They must wait until the sea was quite firmly frozen over, which at the most would be in another three or four weeks. Meanwhile the Lieutenant proposed making frequent excursions on the ice-field encircling the island, in order to ascertain its thickness, its suitability for the passage of sledges, and the best route to take across it so as to reach the shores of Asia or America.
“Of course,” observed Hobson to Mrs Barnett and Sergeant Long, “we would all rather make for Russian America than Asia, if a choice is open to us.”
“Kalumah will be very useful to us,” said Mrs Barnett, “for as a native she will be thoroughly acquainted with the whole of Alaska.”
“Yes, indeed,” replied Hobson, “her arrival was most fortunate for us. Thanks to her, we shall be easily able to get to the settlement of Fort Michael on Norton Sound, perhaps even to New Archangel, a good deal farther south, where we can pass the rest of the winter.”
“Poor Fort Hope!” exclaimed Mrs Barnett, “it goes to my heart to think of abandoning it on this island. It has been built at the cost of so much trouble and fatigue, everything about it has been so admirably arranged by you, Lieutenant! I feel as if my heart would break when we leave it finally.”
“You will not suffer more than I shall, madam,” replied Hobson, “and perhaps not so much. It is the chief work of my life; I have devoted all my powers to the foundation of Fort Hope, so unfortunately named, and I shall never cease to regret having to leave it. And what will the Company say which confided this task to me, for after all I am` but its humble agent.”
“It will say,” cried Mrs Barnett with enthusiasm, “it will say that you have done your duty, that you are not responsible for the caprices of nature, which is ever more powerful than man. It will understand that you could not foresee what has happened, for it was beyond the penetration of the most far-sighted man, and it will know that it owes the preservation of the whole party to your prudence and moral courage.”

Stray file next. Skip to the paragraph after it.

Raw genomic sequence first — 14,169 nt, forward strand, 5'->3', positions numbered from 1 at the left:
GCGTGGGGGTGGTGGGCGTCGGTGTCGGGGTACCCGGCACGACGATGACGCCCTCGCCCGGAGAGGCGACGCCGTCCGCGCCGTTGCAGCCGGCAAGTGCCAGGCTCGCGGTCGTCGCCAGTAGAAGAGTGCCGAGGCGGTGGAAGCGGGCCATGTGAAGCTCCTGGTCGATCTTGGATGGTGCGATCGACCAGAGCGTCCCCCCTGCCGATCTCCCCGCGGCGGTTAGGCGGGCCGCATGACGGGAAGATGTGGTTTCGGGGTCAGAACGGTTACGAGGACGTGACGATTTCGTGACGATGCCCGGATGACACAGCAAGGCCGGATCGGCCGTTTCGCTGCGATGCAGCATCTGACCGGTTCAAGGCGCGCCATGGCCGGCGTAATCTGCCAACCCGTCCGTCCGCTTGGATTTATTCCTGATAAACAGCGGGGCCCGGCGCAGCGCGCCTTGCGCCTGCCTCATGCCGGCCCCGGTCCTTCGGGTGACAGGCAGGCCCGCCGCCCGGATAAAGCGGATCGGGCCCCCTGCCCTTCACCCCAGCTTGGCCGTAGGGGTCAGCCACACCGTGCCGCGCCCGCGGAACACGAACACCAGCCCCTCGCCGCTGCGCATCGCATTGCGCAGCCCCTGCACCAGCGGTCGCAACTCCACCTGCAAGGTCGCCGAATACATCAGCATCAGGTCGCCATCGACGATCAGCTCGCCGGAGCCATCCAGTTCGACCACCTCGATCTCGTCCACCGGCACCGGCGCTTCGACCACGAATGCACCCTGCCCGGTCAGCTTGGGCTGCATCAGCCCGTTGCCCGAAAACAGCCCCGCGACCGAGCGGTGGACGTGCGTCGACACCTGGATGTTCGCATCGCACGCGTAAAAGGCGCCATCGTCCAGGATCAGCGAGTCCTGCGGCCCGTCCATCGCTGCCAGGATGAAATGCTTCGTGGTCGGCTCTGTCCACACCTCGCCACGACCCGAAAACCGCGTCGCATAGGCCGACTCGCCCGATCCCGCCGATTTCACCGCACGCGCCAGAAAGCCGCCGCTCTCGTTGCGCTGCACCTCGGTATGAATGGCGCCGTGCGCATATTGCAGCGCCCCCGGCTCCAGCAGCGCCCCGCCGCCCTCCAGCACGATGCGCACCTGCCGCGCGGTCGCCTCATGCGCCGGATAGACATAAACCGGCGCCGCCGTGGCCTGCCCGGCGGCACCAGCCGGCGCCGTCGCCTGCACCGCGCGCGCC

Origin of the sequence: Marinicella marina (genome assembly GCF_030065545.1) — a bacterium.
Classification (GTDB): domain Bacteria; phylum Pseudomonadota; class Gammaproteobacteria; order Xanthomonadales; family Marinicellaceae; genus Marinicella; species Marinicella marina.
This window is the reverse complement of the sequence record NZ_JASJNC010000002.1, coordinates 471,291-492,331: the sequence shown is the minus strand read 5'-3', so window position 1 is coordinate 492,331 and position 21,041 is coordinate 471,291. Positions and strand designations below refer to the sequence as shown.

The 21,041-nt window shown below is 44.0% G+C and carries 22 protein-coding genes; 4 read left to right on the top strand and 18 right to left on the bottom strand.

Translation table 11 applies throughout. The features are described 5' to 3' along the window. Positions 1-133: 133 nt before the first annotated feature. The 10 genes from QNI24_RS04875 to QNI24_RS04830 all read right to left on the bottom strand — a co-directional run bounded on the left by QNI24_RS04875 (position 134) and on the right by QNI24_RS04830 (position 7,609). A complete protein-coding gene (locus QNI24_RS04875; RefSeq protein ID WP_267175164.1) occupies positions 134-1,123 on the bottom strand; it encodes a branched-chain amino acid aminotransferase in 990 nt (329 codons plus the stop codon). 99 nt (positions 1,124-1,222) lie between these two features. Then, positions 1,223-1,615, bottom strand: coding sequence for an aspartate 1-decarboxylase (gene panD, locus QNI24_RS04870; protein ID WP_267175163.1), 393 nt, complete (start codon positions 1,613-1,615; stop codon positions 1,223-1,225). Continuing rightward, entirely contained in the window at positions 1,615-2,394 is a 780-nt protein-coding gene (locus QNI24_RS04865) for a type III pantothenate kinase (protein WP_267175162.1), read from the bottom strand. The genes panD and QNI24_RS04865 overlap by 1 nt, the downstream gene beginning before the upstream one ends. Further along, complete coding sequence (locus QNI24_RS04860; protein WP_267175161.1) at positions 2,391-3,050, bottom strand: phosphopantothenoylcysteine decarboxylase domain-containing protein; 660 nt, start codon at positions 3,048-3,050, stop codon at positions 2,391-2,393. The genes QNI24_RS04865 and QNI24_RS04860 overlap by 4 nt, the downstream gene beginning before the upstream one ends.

“Thank you, madam,” replied the Lieutenant, pressing Mrs Barnett’s hand, “thank you for your warm-hearted words. But I have had some experience of men, and I know that success is always admired and failure condemned. But the will of Heaven be done!”
Sergeant Long, anxious to turn the Lieutenant from his melancholy thoughts, now began to talk about the preparations for the approaching departure, and asked if it was not time to tell his comrades the truth.
“Let us wait a little longer,” replied Hobson. “We have saved the poor fellows much anxiety and worry already, let us keep silent until the day is fixed for the start, and then we will reveal the whole truth.”
This point being decided, the ordinary occupations of the factory went on for a few weeks longer.
How different was the situation of the colonists a year ago, when they were all looking forward to the future in happy unconsciousness!
A year ago the first symptoms of the cold season were appearing, even as they were now. The “young ice” was gradually forming along the coast. The lagoon, its waters being quieter than those of the sea, was the first to freeze over. The temperature remained about one or two degrees above freezing point in the day, and fell to three or four degrees below in the night. Hobson again made his men assume their winter garments, the linen vests and furs before described. The condensers were again set up inside the house, the air vessel and air-pumps were cleaned, the traps were set round the palisades on different parts of Cape Bathurst, and Marbre and Sabine got plenty of game, and finally the last touches were given to the inner rooms of the principal house.
Although Fort Hope was now about two degrees farther north than at the same time the year before, there was no sensible difference in the state of the temperature. The fact is, the distance between the seventieth and seventy-second parallels is not great enough to affect the mean height of the thermometer, on the contrary, it really seemed to be less cold than at the beginning of the winter before.